A company chairman has been awarded record costs of £100,000 in an Employment Tribunal claim brought by a former managing director who was dismissed from her £90,000-a-year job on the grounds of poor performance.
The former employee sued on the basis of sex HR and victimisation and claimed that she had been subject to degrading and offensive treatment at the hands of her former employer, including being likened to a ‘sexy nurse’.
The claimant’s case was thrown out by the Employment Tribunal and she was found liable for a massive £100,000 worth of expenses, a significant increase on the previous record of £67,000. Such high awards against claimants are extremely unusual and the normal rule is that each side bears the burden of their own legal costs. However, expenses may be awarded where one side has acted “vexatiously, abusively, disruptively or otherwise unreasonably”, although these expenses are usually limited to £10,000. In this case the Tribunal found that the claimant had used the legal action as a bargaining chip in order to gain a financial settlement. As the allegations had been made in bad faith and could not be proved, Mrs Smith’s exposure to costs skyrocketed.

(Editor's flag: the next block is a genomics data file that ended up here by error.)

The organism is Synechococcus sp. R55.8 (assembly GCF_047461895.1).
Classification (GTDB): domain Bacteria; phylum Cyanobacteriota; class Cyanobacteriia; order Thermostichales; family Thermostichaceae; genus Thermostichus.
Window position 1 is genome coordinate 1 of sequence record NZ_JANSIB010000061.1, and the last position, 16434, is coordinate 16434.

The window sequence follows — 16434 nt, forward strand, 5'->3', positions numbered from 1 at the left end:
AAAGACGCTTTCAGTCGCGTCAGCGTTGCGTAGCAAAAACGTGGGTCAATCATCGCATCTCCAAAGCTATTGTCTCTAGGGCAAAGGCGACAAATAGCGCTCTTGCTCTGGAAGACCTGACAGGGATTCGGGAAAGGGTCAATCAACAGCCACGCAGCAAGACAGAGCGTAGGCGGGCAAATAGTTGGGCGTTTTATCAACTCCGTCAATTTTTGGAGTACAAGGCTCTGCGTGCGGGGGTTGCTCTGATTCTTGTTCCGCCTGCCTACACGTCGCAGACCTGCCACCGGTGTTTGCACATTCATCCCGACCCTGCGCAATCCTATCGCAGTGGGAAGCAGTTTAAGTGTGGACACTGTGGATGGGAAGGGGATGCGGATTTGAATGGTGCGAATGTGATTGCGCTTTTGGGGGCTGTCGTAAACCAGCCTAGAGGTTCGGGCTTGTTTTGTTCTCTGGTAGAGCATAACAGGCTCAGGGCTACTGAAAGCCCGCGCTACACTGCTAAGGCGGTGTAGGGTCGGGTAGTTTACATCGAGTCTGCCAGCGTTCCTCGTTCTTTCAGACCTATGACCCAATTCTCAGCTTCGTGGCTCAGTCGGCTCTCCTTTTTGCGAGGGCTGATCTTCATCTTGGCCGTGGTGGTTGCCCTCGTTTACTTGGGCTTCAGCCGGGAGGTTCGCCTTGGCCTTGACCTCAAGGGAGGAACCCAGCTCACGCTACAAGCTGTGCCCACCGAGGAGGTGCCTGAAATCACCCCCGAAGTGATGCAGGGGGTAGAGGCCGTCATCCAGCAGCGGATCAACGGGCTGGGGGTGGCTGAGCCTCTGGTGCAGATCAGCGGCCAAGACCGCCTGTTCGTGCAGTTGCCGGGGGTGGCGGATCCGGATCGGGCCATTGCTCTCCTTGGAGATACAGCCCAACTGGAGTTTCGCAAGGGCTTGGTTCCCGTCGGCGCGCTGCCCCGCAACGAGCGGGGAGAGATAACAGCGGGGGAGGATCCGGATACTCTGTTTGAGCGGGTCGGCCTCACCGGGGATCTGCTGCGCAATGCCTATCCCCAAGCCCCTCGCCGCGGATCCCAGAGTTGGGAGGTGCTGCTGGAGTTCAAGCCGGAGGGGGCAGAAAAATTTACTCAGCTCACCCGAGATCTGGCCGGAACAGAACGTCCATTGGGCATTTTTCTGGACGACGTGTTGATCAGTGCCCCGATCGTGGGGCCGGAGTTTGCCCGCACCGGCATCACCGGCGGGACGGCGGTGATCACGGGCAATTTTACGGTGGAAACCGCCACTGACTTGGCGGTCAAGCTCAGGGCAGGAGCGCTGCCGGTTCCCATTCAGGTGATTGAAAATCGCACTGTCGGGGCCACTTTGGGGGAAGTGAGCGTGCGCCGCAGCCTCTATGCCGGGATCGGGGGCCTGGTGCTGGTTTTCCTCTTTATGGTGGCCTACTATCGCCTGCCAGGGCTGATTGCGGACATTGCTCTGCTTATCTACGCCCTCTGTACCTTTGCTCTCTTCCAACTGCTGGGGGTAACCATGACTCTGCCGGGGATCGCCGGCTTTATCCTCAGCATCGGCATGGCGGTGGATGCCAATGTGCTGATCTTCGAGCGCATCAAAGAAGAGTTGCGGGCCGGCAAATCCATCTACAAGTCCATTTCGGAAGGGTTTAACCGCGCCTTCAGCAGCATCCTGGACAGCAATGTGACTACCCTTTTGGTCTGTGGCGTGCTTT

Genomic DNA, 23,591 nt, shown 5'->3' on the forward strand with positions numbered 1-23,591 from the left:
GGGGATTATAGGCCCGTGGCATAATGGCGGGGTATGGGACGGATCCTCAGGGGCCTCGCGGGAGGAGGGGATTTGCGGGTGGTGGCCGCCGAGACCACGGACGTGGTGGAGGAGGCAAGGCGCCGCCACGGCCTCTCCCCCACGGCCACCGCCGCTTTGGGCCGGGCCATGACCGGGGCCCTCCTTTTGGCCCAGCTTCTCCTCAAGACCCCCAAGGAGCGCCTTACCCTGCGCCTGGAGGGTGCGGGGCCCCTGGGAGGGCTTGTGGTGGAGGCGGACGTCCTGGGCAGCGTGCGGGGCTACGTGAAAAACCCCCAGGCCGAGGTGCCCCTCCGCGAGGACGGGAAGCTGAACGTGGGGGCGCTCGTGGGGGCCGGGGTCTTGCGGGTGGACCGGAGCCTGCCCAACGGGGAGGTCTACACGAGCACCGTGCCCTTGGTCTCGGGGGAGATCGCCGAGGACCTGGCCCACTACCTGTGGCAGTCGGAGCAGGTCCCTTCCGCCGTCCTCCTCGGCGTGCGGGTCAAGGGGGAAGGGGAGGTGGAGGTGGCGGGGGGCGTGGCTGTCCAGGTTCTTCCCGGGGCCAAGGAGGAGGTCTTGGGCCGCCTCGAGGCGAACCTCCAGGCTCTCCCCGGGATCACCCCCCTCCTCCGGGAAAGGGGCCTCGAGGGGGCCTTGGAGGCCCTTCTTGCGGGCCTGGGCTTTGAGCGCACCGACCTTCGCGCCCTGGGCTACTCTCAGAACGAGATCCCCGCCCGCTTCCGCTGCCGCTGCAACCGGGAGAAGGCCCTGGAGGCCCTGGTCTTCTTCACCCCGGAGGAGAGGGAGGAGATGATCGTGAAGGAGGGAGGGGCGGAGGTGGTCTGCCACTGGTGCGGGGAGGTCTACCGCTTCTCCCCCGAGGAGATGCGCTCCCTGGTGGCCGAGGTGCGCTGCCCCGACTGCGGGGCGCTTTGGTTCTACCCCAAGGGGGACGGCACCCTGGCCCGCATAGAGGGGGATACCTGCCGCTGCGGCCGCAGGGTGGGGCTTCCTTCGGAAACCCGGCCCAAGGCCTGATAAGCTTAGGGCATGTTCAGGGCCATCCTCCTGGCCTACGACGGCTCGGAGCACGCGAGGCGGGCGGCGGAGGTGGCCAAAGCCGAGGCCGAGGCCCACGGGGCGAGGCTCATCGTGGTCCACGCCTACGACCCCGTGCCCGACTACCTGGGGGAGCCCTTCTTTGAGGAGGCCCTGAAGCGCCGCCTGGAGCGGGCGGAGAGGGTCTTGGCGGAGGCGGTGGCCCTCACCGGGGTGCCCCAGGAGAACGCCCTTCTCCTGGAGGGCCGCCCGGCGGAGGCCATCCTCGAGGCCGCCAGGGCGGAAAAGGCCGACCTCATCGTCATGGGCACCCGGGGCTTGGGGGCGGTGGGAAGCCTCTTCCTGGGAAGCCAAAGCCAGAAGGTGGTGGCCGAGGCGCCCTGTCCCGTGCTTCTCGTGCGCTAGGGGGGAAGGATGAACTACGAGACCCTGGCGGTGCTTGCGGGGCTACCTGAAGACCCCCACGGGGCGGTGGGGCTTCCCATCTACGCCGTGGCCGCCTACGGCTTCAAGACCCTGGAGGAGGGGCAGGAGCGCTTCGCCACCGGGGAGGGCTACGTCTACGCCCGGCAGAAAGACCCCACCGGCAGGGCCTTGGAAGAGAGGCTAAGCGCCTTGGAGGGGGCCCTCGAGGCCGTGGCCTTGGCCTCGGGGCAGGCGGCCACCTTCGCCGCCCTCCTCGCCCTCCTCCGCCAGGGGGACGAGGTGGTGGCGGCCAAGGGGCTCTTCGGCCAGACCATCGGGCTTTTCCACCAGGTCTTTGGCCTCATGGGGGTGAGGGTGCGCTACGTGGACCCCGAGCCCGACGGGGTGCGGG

Any employer who has been in the unfortunate position of paying extensive legal costs to defend an entirely unmeritorious claim from an employee will no doubt welcome the decision of the Tribunal in this case. Given that there is currently no charge to raise a claim in the Employment Tribunal it is possible that an increase in the award of expenses by Employment Judges would discourage employees from raising vexatious claims. While this could be an effective tool in the Tribunal’s arsenal in the war against tightening budgets and rising claim numbers, Judges continue to be reluctant to award expenses against unsuccessful parties. While employers might take heart from this respondent’s extraordinary success, it must be borne in mind that, according to the latest statistics for 2010/11, expenses were awarded in a tiny minority of only 355 of a total 218,000 employment claims brought to Tribunal.